latinos, asian and native americans, and blacks show very large increases. Future adults will also be better educated.

environmental factors on longevity

diseases (Alzheimer's), toxins (pollution), lifestyle (smoking, exercise), social class (poor, cannot afford cost of healthful lifestyle)

gender factors on longevity

women's average longevity is 7 more than men's at birth, narrowing to 1 year by age 85. Some guess this is due to men's higher susceptibility to fatal diseases.

third age vs fourth age

third age (young-old age 60-80) see increase in life expectancy, potential for physical and mental fitness, evidence of cognitive and emotional reserves, and high levels of emotional and personal well-being. Fourth age (oldest-old age 80+) see losses in cognitive potential and ability to learn, increase in the effects of chronic stress, high prevalence of dementia, frailty, and multiple chronic conditions, and problems with quality of life and dying with dignity.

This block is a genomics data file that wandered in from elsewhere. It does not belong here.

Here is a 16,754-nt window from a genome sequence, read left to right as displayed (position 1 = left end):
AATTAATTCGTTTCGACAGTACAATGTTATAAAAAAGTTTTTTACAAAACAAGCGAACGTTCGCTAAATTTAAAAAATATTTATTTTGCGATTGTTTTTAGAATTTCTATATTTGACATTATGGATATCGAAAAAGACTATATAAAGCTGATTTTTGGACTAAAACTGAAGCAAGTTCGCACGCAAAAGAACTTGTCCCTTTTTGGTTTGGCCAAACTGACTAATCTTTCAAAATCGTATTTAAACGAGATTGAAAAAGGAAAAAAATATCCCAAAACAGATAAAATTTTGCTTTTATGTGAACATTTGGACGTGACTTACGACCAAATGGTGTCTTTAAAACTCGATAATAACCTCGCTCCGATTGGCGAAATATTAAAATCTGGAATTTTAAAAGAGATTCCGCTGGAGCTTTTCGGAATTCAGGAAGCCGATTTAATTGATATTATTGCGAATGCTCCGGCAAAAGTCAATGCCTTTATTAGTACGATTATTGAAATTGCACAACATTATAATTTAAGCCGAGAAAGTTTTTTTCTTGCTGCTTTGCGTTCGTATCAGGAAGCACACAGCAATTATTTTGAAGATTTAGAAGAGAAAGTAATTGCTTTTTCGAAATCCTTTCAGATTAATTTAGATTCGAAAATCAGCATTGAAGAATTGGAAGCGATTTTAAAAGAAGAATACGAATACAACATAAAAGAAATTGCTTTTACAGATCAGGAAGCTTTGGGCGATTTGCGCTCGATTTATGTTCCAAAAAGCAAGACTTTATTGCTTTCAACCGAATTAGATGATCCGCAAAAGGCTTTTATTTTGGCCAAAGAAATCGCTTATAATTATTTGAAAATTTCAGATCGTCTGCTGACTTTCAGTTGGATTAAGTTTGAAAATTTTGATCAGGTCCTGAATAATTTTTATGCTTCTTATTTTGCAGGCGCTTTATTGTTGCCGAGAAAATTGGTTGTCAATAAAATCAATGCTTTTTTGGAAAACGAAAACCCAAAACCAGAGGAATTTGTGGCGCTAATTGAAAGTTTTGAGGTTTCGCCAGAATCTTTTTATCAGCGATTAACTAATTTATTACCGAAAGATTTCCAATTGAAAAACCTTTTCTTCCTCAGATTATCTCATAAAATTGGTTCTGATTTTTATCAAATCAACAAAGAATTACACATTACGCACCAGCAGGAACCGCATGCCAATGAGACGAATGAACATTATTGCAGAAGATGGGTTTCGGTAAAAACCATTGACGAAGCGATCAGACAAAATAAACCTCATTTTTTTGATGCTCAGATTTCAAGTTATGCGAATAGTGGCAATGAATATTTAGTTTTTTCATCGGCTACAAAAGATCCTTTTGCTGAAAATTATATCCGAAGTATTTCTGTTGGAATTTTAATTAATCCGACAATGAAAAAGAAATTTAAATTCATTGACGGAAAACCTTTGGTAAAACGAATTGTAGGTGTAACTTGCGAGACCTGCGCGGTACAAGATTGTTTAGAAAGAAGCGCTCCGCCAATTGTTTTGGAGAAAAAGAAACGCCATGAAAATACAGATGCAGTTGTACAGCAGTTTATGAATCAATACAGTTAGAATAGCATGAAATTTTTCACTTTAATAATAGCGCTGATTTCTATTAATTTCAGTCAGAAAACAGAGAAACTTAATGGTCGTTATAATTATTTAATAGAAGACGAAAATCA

changes in dendrites as you age

some shrivel up and die, however some continue to grow

structural imaging

brain imaging technique that provides images of anatomical features in the brain

functional imaging

brain imaging technique that provides an indication of brain activity but not high anatomical detail

changes in cardiovascular system

beginning in young adulthood fat deposits found in arteries, cardiac output will decline 30% by late 70s, heart muscle tissue will be replaced by connective tissue, arteries will calcify.

diagnosing strokes and vascular dementia

evidence may be obtained from an MRI or CT, which is confirmed by neuropsychological tests. Known risk factors are hypertension and family history of the disorder.